Alcohol and Dopamine: Why We Crave and Struggle to Quit
A question I get asked often (and used to ask myself) is, “Why is quitting alcohol so hard?”
It’s really one of the hardest things you’ll ever do.
I would rather run a marathon in high heels than try to quit drinking again.
The cravings are horrible. The stress and anxiety are often unbearable. Even when you’ve gone weeks or months without alcohol, the urge can still sneak up on you.
I’ve seen it take out people with years of sobriety.
We know a lot of the usual reasons:
- Social pressure to drink
- Self-medicating stress and mental health issues
- Physical dependence
- Psychological dependence
- Fear of change
- Major life events
But something we don’t talk about as much, but should, is dopamine.
Understanding The Role of Dopamine in Craving:
Dopamine is one of the brain’s neurotransmitters. Here’s a succinct explanation from Psychology Today on what it does exactly:
“Dopamine helps regulate movement, attention, learning, and emotional responses. It also enables us not only to see rewards but to take action to move toward them.”
It plays a critical role in addiction.
Dr. Marc Lewis explains what dopamine actually does to our brains quite well. He states:
“What dopamine does in the striatum is to narrow the field of potential actions from many down to one. The competition is quashed, and now there’s only one goal on the radar. That’s the basis of craving: a narrowing of focus and motivation to one thing and one thing only.”
I’ve known this cycle all too well with drinking and smoking. But it would appear the bug has bitten me again. This time with food.
Dr. Lewis explains the role of cues in addiction and craving.
Cues are reminders or associations of something that produce an emotional response. When exposed to a cue, the brain becomes flooded with dopamine.
Isn’t that a good thing?
A brain flooded with dopamine becomes singularly focused on one thing: satisfying the craving.
Whether it’s booze, cigarettes, or food, once those cues are activated and the dopamine unleashed, your prefrontal cortex gets overrun.
Loosely translated, you can no longer think about anything other than satisfying the urge.
Why quitting things you are addicted to feels like torture:
A lot of people experience depression in early sobriety. The same is true for people who try to quit other things they’re addicted to, like technology, sex, and gambling.
Anna Lembke is a Standford professor, psychiatrist, and author of the book “Dopamine Nation.” In her book and subsequent interviews, she explains the delicate teeter-totter we ride whenever we consume an addictive substance or experience.
Things like alcohol and fried food spike dopamine levels in our brains. It’s why we feel good after that first drink or three bites into a particularly decadent meal.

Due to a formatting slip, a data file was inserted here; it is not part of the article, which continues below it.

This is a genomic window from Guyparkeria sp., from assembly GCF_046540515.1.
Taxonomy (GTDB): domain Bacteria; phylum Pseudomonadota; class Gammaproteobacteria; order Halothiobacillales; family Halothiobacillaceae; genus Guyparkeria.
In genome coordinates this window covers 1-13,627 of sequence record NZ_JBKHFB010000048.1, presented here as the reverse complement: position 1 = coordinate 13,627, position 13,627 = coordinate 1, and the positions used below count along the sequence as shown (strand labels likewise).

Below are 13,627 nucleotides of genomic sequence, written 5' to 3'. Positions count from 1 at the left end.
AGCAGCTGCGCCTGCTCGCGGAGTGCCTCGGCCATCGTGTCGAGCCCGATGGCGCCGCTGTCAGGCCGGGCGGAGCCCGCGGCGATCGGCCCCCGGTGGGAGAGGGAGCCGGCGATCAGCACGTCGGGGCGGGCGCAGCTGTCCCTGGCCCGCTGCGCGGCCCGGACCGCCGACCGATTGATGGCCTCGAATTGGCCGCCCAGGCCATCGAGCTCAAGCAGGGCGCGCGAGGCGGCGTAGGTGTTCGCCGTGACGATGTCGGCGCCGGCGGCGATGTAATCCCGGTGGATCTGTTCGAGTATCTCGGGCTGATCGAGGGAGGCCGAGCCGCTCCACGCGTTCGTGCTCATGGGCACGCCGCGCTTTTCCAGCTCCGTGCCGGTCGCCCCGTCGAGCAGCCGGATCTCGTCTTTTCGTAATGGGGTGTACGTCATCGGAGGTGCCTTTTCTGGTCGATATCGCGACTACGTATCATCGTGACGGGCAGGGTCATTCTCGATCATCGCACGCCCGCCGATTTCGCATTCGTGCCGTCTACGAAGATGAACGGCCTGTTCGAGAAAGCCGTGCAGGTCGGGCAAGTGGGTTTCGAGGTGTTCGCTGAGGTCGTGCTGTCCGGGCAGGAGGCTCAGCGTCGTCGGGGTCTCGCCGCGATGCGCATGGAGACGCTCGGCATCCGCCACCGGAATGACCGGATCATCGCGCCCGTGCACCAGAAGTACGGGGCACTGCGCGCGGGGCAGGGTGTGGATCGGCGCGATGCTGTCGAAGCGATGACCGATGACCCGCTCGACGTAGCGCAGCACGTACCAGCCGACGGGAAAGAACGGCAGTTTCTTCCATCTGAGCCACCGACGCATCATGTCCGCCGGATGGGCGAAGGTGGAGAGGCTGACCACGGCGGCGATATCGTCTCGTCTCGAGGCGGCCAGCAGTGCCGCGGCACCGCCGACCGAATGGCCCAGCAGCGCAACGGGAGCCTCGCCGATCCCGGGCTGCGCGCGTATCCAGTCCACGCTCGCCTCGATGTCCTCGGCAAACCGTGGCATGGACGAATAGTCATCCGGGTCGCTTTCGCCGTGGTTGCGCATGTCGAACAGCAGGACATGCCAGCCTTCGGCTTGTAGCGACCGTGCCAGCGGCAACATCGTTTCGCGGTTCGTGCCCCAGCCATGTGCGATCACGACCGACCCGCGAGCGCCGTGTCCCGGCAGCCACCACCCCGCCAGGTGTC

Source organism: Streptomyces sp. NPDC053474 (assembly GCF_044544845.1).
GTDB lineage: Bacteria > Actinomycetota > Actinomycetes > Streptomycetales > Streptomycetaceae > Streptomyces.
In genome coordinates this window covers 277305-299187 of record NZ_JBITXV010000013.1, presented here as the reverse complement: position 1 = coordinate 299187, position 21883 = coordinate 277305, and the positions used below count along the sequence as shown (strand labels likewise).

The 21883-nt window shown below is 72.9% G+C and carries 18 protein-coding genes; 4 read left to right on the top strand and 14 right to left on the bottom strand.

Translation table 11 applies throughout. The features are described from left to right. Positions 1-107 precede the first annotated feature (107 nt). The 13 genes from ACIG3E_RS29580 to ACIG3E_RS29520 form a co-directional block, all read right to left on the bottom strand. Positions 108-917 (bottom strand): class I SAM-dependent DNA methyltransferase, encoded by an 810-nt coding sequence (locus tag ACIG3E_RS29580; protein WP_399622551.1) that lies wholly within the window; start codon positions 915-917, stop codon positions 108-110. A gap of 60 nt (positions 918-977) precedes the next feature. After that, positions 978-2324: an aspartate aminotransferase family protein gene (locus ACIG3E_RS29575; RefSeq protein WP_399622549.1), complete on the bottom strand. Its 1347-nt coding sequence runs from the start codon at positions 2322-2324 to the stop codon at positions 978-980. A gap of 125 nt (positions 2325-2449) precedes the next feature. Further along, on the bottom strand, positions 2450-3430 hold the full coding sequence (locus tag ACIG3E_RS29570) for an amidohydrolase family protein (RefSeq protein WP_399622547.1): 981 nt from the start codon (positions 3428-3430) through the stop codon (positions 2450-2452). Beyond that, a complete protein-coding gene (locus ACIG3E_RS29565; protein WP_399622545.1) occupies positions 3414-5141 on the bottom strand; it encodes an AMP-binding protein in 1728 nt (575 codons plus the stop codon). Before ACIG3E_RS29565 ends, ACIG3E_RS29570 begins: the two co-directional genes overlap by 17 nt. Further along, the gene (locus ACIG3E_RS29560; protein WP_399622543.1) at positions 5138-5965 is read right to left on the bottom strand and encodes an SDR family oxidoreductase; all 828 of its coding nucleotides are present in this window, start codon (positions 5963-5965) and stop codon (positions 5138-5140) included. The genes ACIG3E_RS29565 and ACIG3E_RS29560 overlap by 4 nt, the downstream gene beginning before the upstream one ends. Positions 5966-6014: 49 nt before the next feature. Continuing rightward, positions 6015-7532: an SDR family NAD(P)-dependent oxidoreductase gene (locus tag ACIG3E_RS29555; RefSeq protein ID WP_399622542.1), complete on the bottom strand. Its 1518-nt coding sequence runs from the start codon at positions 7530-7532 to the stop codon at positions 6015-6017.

But our brains do not like imbalance, so, in response to this unnatural flood of dopamine, the body will shut down the production of dopamine, putting us into a dopamine deficit state.
In her book, Dr. Lembke asks readers to think about the delicate balance inside our brains like a balance or teeter-totter. On one side is pleasure, and on the other, we have pain.
Our brains work hard to maintain a level balance between pain and pleasure.
As pleasure tilts up, the brain sends pain signals to bring it back into balance.
That increase in pain is the craving for another drink or the desire to watch one more TikTok video. Push through it, and the pain will dissipate, the dopamine levels will return to baseline, and all will be well again.
But the thing is, the more you artificially boost dopamine levels, the more intense that pain response will become.
And this is why when you give up something that has changed your brain chemistry in profound ways, you feel bored, miserable, depressed, and agitated.
It’s also why after spending hours on your phone or drinking heavily, you start to lose the ability to experience pleasure in everyday life.
Three rules governing the dopamine balance in our brain:
To understand this process more clearly, Dr. Lembke breaks down three important rules for the way our brains maintain balance related to pleasure and pain.
1. For every pleasure, we pay an equal and opposite price.
Remember, the balance wants to remain level.
As previously mentioned, the brain achieves this by tilting an equal and opposite amount to whatever the initial stimulus was before returning to neutrality.
So if you eat something that spikes dopamine and gives pleasure, the brain goes into correction mode by tipping the scale back towards pain to create balance.
She asks us to think about them as little pain gremlins hopping on the scale to bring things into balance.
It’s why after a night of heavy drinking, you wake up feeling anxious, moody, or generally “blah.” Those pain gremlins are piling on that teeter-totter to compensate for the flood of dopamine from the previous night’s drinking.
This is called the opponent process mechanism.
2. Over time, the pleasure response gets shorter and the pain response longer.
Repeated exposure to the same (or similar) stimulus results in the initial pleasure response getting shorter and the painful response getting longer.
Eventually, we get to a point where that drink or candy bar doesn’t do as much for us, but we pay a bigger price for them emotionally.
To further the metaphor, Lembke explains that those pain gremlins get beefed up and stronger, staying longer on their side of the scale.